Pitcher Plants are a species of carnivorous plants we found in North Florida.These beautiful and delicate plants grow up to 3 feet tall. The leaves are tubular, forming a hood with radiant colors The lower part of the leaves are green and the upper part is white with red reticulations. They flower from March to July and are found in wet pine flatwoods and other wet areas. They are endangered in Florida and are called "Insectivore" because they trap and digest small insects in the pitcher part of the plant.
Pitcher plants, so named because their erect, hollow leaves resemble pitchers, "eat" insects. Insects and I are attracted to the bright colors of
the flowers or hoods, and to nectar secretions and enticing odors produced by some species. Insects that venture in may encounter downward pointing hairs on a slippery and sticky wall that lead down to a pool of digestive enzymes or rainwater at the base of the tube. The digested bugs provide a rich source of nutrients naturally lacking in the wet, acidic soils where pitcher plants grow.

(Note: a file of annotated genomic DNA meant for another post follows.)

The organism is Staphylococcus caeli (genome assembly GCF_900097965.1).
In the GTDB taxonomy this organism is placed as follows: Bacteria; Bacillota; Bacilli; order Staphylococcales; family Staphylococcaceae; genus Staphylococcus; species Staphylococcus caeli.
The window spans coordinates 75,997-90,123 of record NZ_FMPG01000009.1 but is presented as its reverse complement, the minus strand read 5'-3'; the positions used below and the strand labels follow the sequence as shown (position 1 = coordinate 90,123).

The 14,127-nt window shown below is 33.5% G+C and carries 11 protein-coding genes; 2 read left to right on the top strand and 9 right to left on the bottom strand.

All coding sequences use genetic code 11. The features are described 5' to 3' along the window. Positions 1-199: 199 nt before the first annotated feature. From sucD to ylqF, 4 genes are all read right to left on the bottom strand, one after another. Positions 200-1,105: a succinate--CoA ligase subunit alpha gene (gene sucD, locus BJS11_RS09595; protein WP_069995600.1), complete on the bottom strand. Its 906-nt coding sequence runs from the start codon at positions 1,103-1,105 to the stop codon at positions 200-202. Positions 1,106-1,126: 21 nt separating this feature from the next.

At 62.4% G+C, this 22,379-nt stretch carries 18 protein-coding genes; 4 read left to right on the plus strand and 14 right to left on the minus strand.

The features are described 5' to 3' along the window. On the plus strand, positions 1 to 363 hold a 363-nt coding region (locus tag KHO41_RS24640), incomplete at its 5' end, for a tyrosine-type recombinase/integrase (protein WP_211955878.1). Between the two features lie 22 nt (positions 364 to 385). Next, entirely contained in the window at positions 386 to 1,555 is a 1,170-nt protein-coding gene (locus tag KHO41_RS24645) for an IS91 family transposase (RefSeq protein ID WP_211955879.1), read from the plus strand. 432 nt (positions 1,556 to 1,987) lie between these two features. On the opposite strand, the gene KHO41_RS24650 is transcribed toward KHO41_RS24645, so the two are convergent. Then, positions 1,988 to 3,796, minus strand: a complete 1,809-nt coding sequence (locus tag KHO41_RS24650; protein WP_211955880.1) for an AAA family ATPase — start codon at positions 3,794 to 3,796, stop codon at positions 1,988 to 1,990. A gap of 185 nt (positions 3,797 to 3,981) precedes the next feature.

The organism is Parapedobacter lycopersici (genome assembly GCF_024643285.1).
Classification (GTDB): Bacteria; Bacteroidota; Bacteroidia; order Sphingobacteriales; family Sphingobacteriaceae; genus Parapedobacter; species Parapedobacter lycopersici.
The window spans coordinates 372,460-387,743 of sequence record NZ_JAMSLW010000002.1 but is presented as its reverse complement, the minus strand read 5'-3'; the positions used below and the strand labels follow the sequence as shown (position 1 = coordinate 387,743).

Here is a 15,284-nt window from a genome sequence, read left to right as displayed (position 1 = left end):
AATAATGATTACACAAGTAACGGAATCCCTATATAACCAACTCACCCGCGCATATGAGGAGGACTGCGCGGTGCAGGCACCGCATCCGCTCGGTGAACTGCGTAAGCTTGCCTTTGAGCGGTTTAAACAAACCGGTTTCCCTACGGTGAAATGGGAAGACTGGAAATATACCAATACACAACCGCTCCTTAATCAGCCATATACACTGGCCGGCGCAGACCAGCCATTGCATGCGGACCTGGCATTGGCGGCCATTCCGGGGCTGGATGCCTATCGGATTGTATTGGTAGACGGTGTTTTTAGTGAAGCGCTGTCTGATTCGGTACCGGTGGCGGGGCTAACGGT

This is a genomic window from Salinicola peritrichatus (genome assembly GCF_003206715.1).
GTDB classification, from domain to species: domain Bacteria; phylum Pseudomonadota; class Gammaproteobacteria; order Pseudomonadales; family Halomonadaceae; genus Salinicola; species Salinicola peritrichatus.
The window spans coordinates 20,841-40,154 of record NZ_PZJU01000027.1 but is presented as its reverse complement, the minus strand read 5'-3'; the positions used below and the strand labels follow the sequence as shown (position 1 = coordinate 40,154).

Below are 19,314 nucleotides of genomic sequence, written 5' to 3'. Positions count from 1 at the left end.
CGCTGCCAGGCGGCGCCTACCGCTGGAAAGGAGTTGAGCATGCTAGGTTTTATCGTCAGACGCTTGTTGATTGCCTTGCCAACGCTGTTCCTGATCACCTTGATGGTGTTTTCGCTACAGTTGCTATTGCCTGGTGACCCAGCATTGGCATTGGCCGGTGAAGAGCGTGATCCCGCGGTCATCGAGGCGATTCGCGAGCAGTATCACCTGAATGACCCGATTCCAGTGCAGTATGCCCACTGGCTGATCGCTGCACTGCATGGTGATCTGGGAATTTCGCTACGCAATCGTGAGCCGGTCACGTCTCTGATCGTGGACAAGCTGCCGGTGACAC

Maggie discovered fields of Pitcher plants in the land of her birth in North Florida. We were introduced to a wild field of Pitcher Plants in the Apalachicola National Forest by Wayne Martin of Blountstown. At least four Florida species are now protected under state or federal law. The delicate plants are found in fields and bogs. Their beautiful but fragile habitats do not hold up well to human traffic. These beautiful works of nature's art inspired Maggie's series of ceramic Pitcher Plants of Pottery.
Information resources was taken from "Florida Wildflowers in Their Natural Communities" by Walter Kingsley Taylor, University Press of Florida.